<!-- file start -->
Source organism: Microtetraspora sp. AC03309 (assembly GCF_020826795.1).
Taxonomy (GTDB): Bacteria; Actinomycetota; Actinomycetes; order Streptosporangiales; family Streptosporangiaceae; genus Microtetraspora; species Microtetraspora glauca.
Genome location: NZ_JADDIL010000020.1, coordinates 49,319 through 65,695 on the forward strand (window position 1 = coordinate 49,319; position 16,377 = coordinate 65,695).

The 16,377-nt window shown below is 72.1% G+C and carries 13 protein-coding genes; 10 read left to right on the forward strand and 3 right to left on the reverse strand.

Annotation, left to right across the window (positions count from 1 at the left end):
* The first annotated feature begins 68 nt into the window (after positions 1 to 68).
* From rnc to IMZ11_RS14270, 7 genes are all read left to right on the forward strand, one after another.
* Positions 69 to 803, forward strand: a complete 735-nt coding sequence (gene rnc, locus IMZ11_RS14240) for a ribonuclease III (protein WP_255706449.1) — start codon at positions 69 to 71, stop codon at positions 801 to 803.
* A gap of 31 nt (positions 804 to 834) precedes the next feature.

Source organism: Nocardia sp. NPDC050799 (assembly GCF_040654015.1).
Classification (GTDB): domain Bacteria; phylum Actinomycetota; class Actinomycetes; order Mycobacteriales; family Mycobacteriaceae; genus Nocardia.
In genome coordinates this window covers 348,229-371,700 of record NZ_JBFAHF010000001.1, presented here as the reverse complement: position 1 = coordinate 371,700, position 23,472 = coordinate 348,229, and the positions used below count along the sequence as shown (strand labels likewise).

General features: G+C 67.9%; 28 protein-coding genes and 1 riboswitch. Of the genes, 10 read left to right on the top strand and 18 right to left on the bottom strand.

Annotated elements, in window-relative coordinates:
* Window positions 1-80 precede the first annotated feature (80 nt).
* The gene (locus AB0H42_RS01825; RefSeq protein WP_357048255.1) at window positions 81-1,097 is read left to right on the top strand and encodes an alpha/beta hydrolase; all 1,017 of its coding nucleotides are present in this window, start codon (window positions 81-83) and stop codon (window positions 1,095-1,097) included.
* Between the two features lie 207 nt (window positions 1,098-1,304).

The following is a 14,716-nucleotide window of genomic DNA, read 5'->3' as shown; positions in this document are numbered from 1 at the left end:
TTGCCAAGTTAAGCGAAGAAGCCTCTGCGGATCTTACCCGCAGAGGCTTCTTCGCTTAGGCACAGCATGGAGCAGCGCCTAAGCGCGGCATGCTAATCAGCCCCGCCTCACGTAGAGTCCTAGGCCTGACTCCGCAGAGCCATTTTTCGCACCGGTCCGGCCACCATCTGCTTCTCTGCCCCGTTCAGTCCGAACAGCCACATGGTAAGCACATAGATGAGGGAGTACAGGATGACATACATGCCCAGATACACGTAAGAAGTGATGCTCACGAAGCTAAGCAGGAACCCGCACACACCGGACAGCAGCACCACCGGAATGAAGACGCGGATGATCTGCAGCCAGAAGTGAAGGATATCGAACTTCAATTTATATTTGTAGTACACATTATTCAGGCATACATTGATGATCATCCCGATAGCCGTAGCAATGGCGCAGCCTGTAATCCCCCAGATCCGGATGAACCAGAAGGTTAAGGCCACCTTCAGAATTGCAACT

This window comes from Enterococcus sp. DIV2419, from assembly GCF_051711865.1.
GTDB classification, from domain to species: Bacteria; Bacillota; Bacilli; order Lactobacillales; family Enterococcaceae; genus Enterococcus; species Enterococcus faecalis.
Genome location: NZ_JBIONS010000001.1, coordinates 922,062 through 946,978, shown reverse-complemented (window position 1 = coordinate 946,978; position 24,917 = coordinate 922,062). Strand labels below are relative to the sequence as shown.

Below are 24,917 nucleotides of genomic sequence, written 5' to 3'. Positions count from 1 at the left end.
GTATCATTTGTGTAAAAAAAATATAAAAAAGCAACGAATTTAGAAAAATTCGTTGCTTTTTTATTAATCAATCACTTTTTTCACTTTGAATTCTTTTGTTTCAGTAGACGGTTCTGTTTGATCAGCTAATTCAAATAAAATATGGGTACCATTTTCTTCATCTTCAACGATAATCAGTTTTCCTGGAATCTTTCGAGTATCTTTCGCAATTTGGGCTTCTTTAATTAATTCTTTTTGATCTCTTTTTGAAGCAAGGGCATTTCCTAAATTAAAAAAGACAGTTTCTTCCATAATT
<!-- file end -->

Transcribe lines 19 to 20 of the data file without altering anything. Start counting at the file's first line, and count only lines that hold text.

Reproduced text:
TTGCCAAGTTAAGCGAAGAAGCCTCTGCGGATCTTACCCGCAGAGGCTTCTTCGCTTAGGCACAGCATGGAGCAGCGCCTAAGCGCGGCATGCTAATCAGCCCCGCCTCACGTAGAGTCCTAGGCCTGACTCCGCAGAGCCATTTTTCGCACCGGTCCGGCCACCATCTGCTTCTCTGCCCCGTTCAGTCCGAACAGCCACATGGTAAGCACATAGATGAGGGAGTACAGGATGACATACATGCCCAGATACACGTAAGAAGTGATGCTCACGAAGCTAAGCAGGAACCCGCACACACCGGACAGCAGCACCACCGGAATGAAGACGCGGATGATCTGCAGCCAGAAGTGAAGGATATCGAACTTCAATTTATATTTGTAGTACACATTATTCAGGCATACATTGATGATCATCCCGATAGCCGTAGCAATGGCGCAGCCTGTAATCCCCCAGATCCGGATGAACCAGAAGGTTAAGGCCACCTTCAGAATTGCAACT

This window comes from Enterococcus sp. DIV2419, from assembly GCF_051711865.1.